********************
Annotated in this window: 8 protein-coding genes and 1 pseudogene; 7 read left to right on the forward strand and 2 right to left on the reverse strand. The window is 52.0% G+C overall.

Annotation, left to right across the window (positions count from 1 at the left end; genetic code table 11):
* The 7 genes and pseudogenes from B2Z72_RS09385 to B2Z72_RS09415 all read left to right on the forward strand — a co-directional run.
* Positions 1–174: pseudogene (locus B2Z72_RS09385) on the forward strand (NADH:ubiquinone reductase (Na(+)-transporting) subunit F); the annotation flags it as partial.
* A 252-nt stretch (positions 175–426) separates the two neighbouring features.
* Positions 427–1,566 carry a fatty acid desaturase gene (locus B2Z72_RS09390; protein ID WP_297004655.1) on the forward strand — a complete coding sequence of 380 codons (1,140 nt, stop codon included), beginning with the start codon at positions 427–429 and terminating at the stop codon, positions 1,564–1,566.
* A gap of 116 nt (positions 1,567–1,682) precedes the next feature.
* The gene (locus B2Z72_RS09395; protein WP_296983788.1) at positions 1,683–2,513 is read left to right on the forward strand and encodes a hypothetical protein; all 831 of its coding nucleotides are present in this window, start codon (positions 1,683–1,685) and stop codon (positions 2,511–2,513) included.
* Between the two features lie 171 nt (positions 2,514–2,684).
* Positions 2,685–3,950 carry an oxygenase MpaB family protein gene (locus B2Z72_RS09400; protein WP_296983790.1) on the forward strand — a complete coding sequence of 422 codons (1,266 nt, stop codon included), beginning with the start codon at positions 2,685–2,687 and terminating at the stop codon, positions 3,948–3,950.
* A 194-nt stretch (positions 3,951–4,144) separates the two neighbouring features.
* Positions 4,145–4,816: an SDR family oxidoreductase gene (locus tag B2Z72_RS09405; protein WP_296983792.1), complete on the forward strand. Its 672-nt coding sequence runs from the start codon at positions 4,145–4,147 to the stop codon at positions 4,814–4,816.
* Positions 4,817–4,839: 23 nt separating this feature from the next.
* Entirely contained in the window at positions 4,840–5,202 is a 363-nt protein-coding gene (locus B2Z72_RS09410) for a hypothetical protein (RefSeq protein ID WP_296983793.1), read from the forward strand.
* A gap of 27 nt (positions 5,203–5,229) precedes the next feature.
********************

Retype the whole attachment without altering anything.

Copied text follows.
Annotated in this window: 8 protein-coding genes and 1 pseudogene; 7 read left to right on the forward strand and 2 right to left on the reverse strand. The window is 52.0% G+C overall.

Annotation, left to right across the window (positions count from 1 at the left end; genetic code table 11):
* The 7 genes and pseudogenes from B2Z72_RS09385 to B2Z72_RS09415 all read left to right on the forward strand — a co-directional run.
* Positions 1–174: pseudogene (locus B2Z72_RS09385) on the forward strand (NADH:ubiquinone reductase (Na(+)-transporting) subunit F); the annotation flags it as partial.
* A 252-nt stretch (positions 175–426) separates the two neighbouring features.
* Positions 427–1,566 carry a fatty acid desaturase gene (locus B2Z72_RS09390; protein ID WP_297004655.1) on the forward strand — a complete coding sequence of 380 codons (1,140 nt, stop codon included), beginning with the start codon at positions 427–429 and terminating at the stop codon, positions 1,564–1,566.
* A gap of 116 nt (positions 1,567–1,682) precedes the next feature.
* The gene (locus B2Z72_RS09395; protein WP_296983788.1) at positions 1,683–2,513 is read left to right on the forward strand and encodes a hypothetical protein; all 831 of its coding nucleotides are present in this window, start codon (positions 1,683–1,685) and stop codon (positions 2,511–2,513) included.
* Between the two features lie 171 nt (positions 2,514–2,684).
* Positions 2,685–3,950 carry an oxygenase MpaB family protein gene (locus B2Z72_RS09400; protein WP_296983790.1) on the forward strand — a complete coding sequence of 422 codons (1,266 nt, stop codon included), beginning with the start codon at positions 2,685–2,687 and terminating at the stop codon, positions 3,948–3,950.
* A 194-nt stretch (positions 3,951–4,144) separates the two neighbouring features.
* Positions 4,145–4,816: an SDR family oxidoreductase gene (locus tag B2Z72_RS09405; protein WP_296983792.1), complete on the forward strand. Its 672-nt coding sequence runs from the start codon at positions 4,145–4,147 to the stop codon at positions 4,814–4,816.
* Positions 4,817–4,839: 23 nt separating this feature from the next.
* Entirely contained in the window at positions 4,840–5,202 is a 363-nt protein-coding gene (locus B2Z72_RS09410) for a hypothetical protein (RefSeq protein ID WP_296983793.1), read from the forward strand.
* A gap of 27 nt (positions 5,203–5,229) precedes the next feature.